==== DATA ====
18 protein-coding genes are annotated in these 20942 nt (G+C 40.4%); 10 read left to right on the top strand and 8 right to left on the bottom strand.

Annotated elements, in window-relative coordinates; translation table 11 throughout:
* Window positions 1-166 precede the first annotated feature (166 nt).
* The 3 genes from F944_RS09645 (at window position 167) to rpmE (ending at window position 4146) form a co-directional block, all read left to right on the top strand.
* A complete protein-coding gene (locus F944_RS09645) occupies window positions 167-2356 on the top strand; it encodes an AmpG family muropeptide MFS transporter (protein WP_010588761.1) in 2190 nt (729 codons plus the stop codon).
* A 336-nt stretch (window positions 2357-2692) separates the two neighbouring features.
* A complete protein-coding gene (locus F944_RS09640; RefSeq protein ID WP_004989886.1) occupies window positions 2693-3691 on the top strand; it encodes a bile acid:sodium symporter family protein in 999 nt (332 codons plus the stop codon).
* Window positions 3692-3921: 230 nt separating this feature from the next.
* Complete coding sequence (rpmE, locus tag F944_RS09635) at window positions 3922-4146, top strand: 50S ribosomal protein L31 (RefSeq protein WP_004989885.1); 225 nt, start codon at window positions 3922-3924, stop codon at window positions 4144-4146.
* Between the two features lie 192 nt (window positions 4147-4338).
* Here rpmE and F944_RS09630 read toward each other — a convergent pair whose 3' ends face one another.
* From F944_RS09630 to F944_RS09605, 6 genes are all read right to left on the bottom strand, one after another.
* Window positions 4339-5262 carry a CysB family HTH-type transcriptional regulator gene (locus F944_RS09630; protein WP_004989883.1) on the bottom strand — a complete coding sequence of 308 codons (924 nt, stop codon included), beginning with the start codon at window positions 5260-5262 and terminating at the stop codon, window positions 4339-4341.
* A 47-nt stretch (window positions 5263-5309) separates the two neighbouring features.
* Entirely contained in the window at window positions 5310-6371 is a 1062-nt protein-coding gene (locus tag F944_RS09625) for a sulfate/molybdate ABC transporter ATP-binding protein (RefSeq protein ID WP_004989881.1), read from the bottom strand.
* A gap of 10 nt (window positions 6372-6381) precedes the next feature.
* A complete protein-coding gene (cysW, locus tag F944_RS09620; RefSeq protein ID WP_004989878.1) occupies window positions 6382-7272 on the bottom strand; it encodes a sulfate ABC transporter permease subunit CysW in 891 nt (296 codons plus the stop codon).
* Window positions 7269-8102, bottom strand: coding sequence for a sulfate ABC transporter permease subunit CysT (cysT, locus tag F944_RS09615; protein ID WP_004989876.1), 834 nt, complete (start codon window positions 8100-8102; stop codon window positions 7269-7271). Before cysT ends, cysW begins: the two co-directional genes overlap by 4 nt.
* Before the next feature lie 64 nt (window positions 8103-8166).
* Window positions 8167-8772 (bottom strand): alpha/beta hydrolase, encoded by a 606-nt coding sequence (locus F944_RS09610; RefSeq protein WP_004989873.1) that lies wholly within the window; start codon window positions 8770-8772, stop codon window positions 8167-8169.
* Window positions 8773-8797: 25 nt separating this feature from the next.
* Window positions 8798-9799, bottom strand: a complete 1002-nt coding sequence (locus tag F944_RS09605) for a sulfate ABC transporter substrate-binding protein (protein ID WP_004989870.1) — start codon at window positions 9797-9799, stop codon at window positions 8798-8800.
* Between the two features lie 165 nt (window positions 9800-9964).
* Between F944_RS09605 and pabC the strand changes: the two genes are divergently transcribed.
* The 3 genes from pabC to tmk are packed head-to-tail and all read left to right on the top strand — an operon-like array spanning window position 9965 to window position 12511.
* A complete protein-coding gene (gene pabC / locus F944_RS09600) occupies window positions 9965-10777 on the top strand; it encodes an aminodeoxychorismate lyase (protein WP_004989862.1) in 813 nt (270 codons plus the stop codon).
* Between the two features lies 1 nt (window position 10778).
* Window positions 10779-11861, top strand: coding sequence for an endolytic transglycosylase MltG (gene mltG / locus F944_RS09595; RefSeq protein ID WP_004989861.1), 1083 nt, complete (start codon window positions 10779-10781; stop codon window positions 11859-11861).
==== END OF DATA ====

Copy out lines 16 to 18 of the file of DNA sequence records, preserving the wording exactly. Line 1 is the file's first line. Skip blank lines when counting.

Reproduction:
* A gap of 10 nt (window positions 6372-6381) precedes the next feature.
* A complete protein-coding gene (cysW, locus tag F944_RS09620; RefSeq protein ID WP_004989878.1) occupies window positions 6382-7272 on the bottom strand; it encodes a sulfate ABC transporter permease subunit CysW in 891 nt (296 codons plus the stop codon).
* Window positions 7269-8102, bottom strand: coding sequence for a sulfate ABC transporter permease subunit CysT (cysT, locus tag F944_RS09615; protein ID WP_004989876.1), 834 nt, complete (start codon window positions 8100-8102; stop codon window positions 7269-7271). Before cysT ends, cysW begins: the two co-directional genes overlap by 4 nt.